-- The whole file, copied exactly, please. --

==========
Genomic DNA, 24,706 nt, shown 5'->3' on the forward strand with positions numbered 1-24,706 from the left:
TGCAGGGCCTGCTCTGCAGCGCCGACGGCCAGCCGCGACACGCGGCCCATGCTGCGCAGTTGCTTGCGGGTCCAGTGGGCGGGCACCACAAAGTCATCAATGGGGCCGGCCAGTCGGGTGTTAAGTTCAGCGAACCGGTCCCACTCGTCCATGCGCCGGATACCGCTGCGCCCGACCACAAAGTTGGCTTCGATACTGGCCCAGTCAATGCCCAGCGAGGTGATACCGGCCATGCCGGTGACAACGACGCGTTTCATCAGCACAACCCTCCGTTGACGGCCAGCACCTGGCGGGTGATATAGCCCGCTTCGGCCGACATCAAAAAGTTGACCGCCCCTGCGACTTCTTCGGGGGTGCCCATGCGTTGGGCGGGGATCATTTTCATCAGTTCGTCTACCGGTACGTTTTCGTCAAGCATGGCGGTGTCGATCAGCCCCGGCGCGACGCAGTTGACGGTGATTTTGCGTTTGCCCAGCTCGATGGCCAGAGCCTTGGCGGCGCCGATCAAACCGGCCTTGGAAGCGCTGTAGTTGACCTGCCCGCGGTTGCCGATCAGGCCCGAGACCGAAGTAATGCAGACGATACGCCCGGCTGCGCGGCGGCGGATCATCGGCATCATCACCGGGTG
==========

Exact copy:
Genomic DNA, 24,706 nt, shown 5'->3' on the forward strand with positions numbered 1-24,706 from the left:
TGCAGGGCCTGCTCTGCAGCGCCGACGGCCAGCCGCGACACGCGGCCCATGCTGCGCAGTTGCTTGCGGGTCCAGTGGGCGGGCACCACAAAGTCATCAATGGGGCCGGCCAGTCGGGTGTTAAGTTCAGCGAACCGGTCCCACTCGTCCATGCGCCGGATACCGCTGCGCCCGACCACAAAGTTGGCTTCGATACTGGCCCAGTCAATGCCCAGCGAGGTGATACCGGCCATGCCGGTGACAACGACGCGTTTCATCAGCACAACCCTCCGTTGACGGCCAGCACCTGGCGGGTGATATAGCCCGCTTCGGCCGACATCAAAAAGTTGACCGCCCCTGCGACTTCTTCGGGGGTGCCCATGCGTTGGGCGGGGATCATTTTCATCAGTTCGTCTACCGGTACGTTTTCGTCAAGCATGGCGGTGTCGATCAGCCCCGGCGCGACGCAGTTGACGGTGATTTTGCGTTTGCCCAGCTCGATGGCCAGAGCCTTGGCGGCGCCGATCAAACCGGCCTTGGAAGCGCTGTAGTTGACCTGCCCGCGGTTGCCGATCAGGCCCGAGACCGAAGTAATGCAGACGATACGCCCGGCTGCGCGGCGGCGGATCATCGGCATCATCACCGGGTG